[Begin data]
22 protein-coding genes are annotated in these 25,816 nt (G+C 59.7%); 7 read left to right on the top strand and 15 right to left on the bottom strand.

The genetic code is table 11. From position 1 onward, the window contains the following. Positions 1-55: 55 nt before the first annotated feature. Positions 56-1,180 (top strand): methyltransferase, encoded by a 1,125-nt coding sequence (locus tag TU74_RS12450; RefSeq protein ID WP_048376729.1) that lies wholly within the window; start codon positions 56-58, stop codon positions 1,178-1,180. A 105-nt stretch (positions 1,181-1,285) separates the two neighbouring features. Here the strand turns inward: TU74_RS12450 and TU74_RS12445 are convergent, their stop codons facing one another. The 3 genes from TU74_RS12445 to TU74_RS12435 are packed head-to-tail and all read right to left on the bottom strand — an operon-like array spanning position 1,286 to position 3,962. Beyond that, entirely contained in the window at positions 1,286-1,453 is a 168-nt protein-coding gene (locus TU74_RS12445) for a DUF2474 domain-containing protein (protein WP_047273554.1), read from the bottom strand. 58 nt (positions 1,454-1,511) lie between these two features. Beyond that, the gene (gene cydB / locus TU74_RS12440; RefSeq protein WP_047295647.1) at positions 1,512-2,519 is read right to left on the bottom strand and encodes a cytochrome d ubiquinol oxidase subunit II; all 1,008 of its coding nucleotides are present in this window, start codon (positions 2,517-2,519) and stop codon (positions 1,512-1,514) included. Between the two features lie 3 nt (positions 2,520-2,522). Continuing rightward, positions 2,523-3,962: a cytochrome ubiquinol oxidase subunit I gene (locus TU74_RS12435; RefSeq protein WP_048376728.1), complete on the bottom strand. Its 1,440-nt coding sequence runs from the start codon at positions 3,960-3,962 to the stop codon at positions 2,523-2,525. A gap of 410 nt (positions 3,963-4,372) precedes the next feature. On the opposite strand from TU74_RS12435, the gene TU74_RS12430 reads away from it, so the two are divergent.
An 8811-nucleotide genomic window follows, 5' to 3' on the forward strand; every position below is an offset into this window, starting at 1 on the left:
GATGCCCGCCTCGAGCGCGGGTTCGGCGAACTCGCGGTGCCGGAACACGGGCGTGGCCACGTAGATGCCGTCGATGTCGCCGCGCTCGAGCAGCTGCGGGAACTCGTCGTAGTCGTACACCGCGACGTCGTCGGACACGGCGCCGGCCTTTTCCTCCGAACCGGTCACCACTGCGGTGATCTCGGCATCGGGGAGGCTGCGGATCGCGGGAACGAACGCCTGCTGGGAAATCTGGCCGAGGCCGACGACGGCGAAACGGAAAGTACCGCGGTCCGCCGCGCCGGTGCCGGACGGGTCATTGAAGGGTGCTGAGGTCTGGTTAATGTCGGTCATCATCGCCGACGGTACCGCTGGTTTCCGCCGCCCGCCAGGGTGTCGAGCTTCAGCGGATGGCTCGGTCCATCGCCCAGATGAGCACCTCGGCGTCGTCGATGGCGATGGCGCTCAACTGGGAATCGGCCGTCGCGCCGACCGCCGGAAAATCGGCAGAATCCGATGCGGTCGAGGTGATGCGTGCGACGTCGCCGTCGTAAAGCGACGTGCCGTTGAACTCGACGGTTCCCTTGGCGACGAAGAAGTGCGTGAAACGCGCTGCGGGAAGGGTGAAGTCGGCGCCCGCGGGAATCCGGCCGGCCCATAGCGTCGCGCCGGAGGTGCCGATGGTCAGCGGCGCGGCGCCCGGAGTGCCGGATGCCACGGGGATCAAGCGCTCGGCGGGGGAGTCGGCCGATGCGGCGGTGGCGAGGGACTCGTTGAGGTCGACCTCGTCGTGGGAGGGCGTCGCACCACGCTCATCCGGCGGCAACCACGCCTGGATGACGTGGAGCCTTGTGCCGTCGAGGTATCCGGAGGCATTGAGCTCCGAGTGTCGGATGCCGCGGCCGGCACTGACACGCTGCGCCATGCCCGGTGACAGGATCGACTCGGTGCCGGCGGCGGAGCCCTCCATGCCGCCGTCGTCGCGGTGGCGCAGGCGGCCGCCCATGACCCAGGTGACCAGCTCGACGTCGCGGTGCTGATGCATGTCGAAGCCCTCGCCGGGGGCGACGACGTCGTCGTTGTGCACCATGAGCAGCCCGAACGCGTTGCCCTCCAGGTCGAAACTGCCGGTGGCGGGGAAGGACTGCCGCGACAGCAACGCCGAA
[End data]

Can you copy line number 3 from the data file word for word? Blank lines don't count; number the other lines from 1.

An 8811-nucleotide genomic window follows, 5' to 3' on the forward strand; every position below is an offset into this window, starting at 1 on the left: